Last month I took the younger of my two youth groups out on their first summer trip; an overnight trip to Tahoe.

We set out on our long road trip after loading up the truck, stopping at In-And-Out and then continuing on to the cabin. The boys were split, three and three, in each of the vehicles. Both cars steamed along with great conversation heading up, including little games like ‘Never Have I Ever”. The theme of sex happened to come up a lot in both vehicles, largely in the ‘oooo gross’ sense.

As the weekend progressed, this theme kept coming up amongst the boys. We did remark that despite the ‘yuck, gross’ sentiments shared, by bringing it up constantly, it was clear that the lads were curious about the topic! One of the boys mentioned that it felt weird to talk to their parents around the subject, and that it was nice to have a space to share about it. Another huge theme was that of confidentiality, which we discussed a length with the lads. We again reiterated how we would share themes and activities from the weekend, without naming names or identifying who said what. The boys ought to be able to read this summary and not feel outed for anything said, so hopefully we are walking the line on this topic!


Jumping back to our narrative timeline: we arrived at the cabin and settled in for the night. Getting the lads to sleep was a challenge, as anticipated. Four hours in a car, in a nervous/exciting new situation with a group, and being early teenagers… It isn’t hard to imagine. Eventually we had to sit in the landing between the two rooms and declare that we weren’t moving until the lads were asleep.

The next morning we set out on a short hike in the Sugar Pine State Park surrounding the area Bob’s cabin is in. We got to smell the awesome butterscotch delight of the Jeffrey Pine, as we hiked into the park. While only a three mile hike the boys were very clear in their displeasure of having to trundle even that far! Across the group, that seems like a mix of boredom and then just aversion to having to walk so much. Well, I hope our relationship to hiking and being in nature will evolve a little in the coming years! We played lots of eagle eye on the hike, a form of hide and seek and one of my favorite parts of the weekend was facilitating the sound stalk with Dan; blindfolding the lads out in a field and having them try to silently find their way to Dan, who would periodically ring a large bell we brought along for the occasion.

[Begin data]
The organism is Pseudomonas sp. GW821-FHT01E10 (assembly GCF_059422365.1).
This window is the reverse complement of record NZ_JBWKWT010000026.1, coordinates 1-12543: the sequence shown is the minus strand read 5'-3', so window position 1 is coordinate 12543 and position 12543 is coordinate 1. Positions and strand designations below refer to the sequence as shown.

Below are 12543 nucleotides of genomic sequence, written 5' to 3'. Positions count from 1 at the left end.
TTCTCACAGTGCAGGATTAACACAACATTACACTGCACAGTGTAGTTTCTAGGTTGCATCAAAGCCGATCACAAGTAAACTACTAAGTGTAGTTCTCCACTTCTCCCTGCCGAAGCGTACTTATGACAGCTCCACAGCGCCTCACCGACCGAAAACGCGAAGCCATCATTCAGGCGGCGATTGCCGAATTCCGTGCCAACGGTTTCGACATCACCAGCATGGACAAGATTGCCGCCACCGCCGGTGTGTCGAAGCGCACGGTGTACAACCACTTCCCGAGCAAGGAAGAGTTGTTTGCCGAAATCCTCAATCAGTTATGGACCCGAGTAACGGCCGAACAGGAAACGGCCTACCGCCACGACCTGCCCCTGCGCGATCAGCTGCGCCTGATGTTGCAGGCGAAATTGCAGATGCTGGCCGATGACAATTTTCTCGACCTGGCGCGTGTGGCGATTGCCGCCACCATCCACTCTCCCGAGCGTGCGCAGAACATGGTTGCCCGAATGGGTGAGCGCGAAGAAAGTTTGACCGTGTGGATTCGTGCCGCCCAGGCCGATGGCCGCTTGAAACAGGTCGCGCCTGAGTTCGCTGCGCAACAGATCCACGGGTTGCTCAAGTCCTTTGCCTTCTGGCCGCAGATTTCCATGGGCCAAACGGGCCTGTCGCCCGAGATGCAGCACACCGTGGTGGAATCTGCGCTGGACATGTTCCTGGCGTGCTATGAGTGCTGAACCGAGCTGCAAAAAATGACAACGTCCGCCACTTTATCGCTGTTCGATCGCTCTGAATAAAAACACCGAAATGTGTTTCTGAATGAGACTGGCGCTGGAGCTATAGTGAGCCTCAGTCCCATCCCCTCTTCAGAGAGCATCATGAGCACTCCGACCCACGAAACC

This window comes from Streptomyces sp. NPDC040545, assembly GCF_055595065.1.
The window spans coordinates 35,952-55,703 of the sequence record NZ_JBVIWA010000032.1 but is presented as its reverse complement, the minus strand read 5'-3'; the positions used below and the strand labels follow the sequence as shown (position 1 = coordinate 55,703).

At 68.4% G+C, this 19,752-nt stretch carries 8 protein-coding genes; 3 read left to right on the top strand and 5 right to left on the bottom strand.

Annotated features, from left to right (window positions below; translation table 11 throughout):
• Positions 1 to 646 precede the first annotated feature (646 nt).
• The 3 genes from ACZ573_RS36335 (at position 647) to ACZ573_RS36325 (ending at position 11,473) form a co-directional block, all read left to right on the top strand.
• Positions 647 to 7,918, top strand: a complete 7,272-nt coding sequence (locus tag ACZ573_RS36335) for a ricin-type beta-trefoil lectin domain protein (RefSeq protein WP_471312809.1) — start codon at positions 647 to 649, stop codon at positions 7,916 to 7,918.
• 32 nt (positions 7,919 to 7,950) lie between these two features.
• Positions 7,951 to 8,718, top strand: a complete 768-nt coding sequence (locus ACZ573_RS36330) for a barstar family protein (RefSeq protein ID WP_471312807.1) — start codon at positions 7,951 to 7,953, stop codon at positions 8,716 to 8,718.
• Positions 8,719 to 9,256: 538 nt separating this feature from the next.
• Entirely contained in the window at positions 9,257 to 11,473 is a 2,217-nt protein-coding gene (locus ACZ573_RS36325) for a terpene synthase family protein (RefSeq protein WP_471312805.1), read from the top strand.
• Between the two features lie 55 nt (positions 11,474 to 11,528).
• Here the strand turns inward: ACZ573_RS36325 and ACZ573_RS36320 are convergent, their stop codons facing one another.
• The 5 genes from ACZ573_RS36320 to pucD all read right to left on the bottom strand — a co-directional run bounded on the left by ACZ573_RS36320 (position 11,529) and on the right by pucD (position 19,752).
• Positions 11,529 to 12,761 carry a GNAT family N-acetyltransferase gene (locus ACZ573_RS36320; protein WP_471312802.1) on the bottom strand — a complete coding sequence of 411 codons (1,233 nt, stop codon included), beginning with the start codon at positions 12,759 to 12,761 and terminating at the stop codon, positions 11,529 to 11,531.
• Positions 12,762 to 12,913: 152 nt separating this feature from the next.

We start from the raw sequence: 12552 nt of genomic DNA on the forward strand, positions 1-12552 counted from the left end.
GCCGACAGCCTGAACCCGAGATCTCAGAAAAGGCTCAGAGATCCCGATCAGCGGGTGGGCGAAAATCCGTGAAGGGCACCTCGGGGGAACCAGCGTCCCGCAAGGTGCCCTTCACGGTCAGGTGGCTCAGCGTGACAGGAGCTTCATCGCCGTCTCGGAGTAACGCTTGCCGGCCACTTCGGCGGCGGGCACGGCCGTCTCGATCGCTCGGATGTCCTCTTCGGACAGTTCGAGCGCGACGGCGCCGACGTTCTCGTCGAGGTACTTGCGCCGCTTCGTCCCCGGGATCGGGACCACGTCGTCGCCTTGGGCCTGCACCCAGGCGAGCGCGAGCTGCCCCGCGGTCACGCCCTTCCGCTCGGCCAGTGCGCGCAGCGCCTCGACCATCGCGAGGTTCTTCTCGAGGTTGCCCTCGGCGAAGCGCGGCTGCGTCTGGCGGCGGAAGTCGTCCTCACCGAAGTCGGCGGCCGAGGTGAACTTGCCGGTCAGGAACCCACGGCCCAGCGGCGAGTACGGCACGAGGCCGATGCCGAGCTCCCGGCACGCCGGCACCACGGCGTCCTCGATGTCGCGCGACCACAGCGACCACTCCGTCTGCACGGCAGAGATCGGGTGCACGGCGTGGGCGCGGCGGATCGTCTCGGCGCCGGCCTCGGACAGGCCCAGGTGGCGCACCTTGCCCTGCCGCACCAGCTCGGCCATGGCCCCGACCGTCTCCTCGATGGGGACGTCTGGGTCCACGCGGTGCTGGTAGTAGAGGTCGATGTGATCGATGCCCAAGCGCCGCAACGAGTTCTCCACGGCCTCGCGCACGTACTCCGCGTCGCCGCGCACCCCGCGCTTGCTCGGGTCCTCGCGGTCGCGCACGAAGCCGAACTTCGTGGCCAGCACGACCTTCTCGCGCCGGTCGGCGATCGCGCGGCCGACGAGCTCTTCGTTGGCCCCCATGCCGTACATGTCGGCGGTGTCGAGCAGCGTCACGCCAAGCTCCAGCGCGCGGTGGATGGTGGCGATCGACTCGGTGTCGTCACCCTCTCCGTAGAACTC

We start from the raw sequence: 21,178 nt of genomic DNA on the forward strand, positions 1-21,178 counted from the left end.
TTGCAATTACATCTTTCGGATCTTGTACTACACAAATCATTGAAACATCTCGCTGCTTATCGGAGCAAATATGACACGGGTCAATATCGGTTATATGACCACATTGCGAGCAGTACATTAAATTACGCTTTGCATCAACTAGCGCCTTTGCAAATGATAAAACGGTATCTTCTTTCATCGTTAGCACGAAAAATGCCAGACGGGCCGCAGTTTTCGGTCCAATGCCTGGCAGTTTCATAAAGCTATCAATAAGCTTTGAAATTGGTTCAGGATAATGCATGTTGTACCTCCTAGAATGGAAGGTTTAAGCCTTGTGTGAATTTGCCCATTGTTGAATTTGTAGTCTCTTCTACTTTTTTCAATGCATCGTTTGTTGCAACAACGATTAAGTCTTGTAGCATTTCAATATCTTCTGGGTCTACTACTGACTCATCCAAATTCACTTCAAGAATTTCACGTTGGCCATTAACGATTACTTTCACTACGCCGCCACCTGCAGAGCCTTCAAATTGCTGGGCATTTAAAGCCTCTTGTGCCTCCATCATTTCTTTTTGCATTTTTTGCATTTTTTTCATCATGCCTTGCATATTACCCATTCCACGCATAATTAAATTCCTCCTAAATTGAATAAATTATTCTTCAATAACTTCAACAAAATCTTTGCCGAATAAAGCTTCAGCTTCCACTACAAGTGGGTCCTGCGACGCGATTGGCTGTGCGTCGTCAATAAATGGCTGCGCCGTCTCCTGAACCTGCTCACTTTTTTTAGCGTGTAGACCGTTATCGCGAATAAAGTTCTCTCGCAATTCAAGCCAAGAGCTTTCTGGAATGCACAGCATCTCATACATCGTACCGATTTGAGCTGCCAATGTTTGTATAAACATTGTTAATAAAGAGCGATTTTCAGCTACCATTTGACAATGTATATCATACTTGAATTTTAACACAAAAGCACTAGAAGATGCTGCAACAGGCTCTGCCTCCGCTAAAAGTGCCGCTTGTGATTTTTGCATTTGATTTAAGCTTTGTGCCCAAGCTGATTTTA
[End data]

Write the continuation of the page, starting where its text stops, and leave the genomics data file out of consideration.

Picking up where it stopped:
Towards the end of the hike, we sat briefly for a short ‘swear-word/curse-word’ council. This was prompted by one of the boys expressing a difficult with the use of curse words by other boys in the group. We wanted the group to share what their experience (and their parent’s perspectives) on curse-words, so that we all knew where we stood and that it made some of the group uncomfortable. We agreed to strive to avoid making folks in the group uncomfortable. This was both an excellent chance for the group to share about how their actions impacted each other but also to continue to learn more about the structure and place of council.

After the hike, we headed to the lake for a very refreshing cool dip. Everyone got into the water! There were certainly some fears and anxieties expressed before we arrived to the lake: did everyone have to get in? Will it be too cold? I don’t want to get wet.. Etc. But everyone joined in, without the prior reluctance. After the lake, we returned to the cabin, for a little more nature time, then dinner and finally a camp-fire out behind the cabin.


The camp-fire started with smores, of course. As the fire burned, the banter and silliness gave way to a deeper space. We did eventually fall into a council of sorts, using one of the marshmallow prongs as a talking piece. The boys got to answer a prompt about one thing their parents didn’t know about them, or one thing they hadn’t told the group.